Fine calls Mendocino the state’s “progressive lab,” because it was essentially engaging in an act of civil disobedience. It may have been in accordance with California law, but ever since states (17 now, plus the District of Columbia) started legalizing medical marijuana, the federal government under a Democratic (Clinton), then a Republican (Bush) and now a Democratic administration has consistently resisted going along. Consequently, Fine observes, Mendocino has a kind of fifth season: helicopter season. “Helicopter noise is Mendocino County’s summer soundtrack,” he writes of the federal choppers circling overhead. “Something you just have to deal with in warm weather, like the summer before 10th grade when it was ‘Born in the U.S.A’.”
The most eye-opening and persuasive parts of the book explore the revenue and benefits to be had from cannabis without a single joint’s being lighted. Throughout human history, cultures from Mongolia to Peru have used the non-psychoactive cannabis plant for food, shelter, clothing and medicine. Early drafts of the Declaration of Independence were written on hemp paper, and the covered pioneer wagons that took America westward were made of cannabis fiber. In 1942, cannabis prohibition was suspended because of a shortage in industrial supply during the war, and the government actually encouraged farmers to grow it, using a propaganda film, “Hemp for Victory.”
The place industrial cannabis has not found yet, Fine points out, is in the aboveground American economy, thanks to its listing as a Schedule I narcotic. The Drug Enforcement Administration’s official stance is that it has no medical value at all: “Smoked marijuana has not withstood the rigors of science — it is not medicine, and it is not safe.” O.K., Fine seems to say, but tell that to the doctors with evidence of its ability to shrink tumors and ease the effects of chemotherapy; or to the seniors of Orange County who depend on medical marijuana to treat their arthritis, and the doctor who uses it to treat his glaucoma; or to the 30-year-old Iraq war veteran with the shrapnel injuries who thanks God every day for this drug. It is prescription drugs that are now the leading cause of fatal drug overdoses — more than 26,000 each year. Also each year, over 23,000 Americans die of alcohol-related causes. None have died from cannabis alone.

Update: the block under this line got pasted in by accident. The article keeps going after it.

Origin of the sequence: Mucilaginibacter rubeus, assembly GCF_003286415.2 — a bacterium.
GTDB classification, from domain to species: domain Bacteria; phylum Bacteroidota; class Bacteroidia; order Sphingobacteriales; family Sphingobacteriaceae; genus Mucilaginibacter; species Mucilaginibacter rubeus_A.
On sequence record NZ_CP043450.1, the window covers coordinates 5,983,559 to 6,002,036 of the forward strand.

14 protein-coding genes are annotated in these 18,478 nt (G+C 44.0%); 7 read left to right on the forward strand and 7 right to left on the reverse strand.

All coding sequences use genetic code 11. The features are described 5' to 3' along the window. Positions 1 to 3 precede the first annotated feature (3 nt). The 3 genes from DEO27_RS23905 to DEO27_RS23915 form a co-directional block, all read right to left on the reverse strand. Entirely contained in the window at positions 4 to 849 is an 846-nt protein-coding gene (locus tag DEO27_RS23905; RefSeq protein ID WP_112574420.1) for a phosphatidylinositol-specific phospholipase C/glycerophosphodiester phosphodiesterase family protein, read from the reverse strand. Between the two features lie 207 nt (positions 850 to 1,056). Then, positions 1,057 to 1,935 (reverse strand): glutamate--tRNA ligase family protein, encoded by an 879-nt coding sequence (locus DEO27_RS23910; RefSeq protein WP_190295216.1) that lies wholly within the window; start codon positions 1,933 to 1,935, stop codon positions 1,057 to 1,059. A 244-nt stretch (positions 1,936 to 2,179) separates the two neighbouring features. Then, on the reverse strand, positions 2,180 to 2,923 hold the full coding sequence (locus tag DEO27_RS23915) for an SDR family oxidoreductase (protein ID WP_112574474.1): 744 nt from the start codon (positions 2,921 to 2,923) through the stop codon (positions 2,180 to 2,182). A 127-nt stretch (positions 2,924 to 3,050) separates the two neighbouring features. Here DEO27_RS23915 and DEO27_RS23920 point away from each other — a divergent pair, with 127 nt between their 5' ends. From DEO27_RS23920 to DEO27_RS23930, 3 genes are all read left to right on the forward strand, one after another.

As I said, the issue is loaded. And yet the side that has all the load never seems to win in America. The ending of “Too High to Fail” — spoiler alert — is a real bummer. Just as Fine was about to send the manuscript to his publisher in November 2011, the feds cracked down in Mendocino. The 9.31 program was essentially abandoned, and the local, participatory democracy Fine immersed himself in for a year was pushed back underground.
He should have seen it coming. Halfway through his adventure, Fine was pulled over by a state trooper when he left the friendly confines of Mendocino and crossed into Sonoma County — where it’s cool to get high on wine, but not on pot. Fine was doubtful that anyone in California actually used the old war-on-drugs tactics until this incident, but it was a reminder that some people are still in battle mode.
Relating how he was taken into custody, Fine describes something he calls “Panzer’s Paradox” — basically, the fact that “when it comes to distribution, there is no uniformity in cannabis legal interpretation now,” as William Panzer, a lawyer specializing in cannabis defense, says. (Panzer was an author of Proposition 215, the medical-marijuana act passed in California in 1996.) Fine boils down the difference between a cannabis-friendly county and an unfriendly one to “the career ambitions or personal cannabis views of the local D.A. and sheriff.”
He also paraphrases “The Art of War”: “If a war is ill conceived at its core, it can’t be won.” (Bill Maher is the host of “Real Time With Bill Maher” on HBO.)